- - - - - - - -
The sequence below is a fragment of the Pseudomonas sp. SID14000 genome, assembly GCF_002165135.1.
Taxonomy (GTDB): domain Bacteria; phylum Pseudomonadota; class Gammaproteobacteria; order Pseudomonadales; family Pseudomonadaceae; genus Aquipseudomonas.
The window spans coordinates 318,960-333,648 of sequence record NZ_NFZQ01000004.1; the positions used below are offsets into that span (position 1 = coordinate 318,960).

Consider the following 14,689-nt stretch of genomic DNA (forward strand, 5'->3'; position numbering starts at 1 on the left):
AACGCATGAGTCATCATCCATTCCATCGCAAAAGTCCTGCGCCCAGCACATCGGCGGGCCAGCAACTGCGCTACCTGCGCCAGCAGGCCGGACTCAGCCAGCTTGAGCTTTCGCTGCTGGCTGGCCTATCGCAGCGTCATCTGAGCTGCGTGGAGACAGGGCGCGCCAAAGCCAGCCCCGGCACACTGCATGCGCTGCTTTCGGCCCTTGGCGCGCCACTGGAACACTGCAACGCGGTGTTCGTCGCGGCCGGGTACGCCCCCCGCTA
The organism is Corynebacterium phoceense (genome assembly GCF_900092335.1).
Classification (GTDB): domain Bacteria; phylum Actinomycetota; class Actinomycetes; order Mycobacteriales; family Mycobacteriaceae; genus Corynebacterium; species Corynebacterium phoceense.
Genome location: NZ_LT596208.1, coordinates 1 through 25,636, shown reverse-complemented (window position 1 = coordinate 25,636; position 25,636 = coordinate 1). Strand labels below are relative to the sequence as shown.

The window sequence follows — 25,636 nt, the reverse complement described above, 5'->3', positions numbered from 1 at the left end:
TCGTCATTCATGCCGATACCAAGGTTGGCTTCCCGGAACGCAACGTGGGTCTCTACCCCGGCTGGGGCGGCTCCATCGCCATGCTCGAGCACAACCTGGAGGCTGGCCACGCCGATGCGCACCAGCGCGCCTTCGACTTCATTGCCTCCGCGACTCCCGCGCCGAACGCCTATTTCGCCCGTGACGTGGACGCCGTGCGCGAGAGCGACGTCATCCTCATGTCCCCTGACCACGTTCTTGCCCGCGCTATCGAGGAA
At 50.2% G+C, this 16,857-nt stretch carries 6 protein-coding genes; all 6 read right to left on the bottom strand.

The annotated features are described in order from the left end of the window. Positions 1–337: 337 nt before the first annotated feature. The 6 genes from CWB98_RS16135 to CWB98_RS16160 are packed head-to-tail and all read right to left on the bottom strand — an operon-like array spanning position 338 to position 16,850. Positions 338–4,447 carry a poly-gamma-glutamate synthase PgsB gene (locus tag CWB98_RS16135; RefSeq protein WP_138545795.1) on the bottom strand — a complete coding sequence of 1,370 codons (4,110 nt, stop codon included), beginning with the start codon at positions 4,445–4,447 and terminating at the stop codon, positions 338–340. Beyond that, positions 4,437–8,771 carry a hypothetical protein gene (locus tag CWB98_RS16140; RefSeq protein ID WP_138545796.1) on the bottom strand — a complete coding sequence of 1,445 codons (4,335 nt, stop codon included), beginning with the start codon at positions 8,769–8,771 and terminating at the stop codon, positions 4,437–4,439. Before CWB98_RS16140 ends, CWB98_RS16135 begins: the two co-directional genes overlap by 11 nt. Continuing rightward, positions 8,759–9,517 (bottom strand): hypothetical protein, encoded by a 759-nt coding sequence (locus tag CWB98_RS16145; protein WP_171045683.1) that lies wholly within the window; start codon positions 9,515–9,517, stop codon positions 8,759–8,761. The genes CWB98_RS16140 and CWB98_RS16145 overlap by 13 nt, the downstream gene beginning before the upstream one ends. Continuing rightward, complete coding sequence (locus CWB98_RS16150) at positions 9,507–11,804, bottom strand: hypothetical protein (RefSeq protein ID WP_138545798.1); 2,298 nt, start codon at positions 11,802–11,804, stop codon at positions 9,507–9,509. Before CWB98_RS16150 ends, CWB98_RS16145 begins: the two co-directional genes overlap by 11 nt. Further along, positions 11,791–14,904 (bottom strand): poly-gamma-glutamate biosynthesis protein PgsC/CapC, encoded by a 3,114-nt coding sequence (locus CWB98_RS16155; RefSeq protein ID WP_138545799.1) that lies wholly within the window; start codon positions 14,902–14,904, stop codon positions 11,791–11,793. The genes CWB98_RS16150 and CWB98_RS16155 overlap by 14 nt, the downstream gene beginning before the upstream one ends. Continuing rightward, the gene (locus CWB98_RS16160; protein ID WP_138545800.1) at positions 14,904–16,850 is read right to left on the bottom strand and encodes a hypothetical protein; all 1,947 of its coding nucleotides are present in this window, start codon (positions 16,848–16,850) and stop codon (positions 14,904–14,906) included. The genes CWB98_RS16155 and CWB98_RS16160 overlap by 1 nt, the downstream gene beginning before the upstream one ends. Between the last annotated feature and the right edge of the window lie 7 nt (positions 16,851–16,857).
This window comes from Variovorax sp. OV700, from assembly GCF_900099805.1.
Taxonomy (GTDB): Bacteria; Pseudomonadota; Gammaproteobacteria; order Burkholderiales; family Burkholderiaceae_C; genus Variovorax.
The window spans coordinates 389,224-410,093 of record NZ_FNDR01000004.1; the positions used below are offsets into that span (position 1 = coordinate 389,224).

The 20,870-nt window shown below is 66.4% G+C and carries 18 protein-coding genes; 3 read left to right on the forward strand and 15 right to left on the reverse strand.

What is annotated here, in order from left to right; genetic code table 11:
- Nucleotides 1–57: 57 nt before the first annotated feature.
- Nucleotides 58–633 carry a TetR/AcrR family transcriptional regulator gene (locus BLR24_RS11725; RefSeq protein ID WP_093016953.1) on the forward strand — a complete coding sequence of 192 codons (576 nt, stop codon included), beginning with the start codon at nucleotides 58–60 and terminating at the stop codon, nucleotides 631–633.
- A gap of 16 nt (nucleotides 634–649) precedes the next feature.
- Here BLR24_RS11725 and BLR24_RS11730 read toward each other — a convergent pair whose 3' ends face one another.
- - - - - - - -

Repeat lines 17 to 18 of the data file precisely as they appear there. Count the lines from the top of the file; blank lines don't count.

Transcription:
What is annotated here, in order from left to right; genetic code table 11:
- Nucleotides 1–57: 57 nt before the first annotated feature.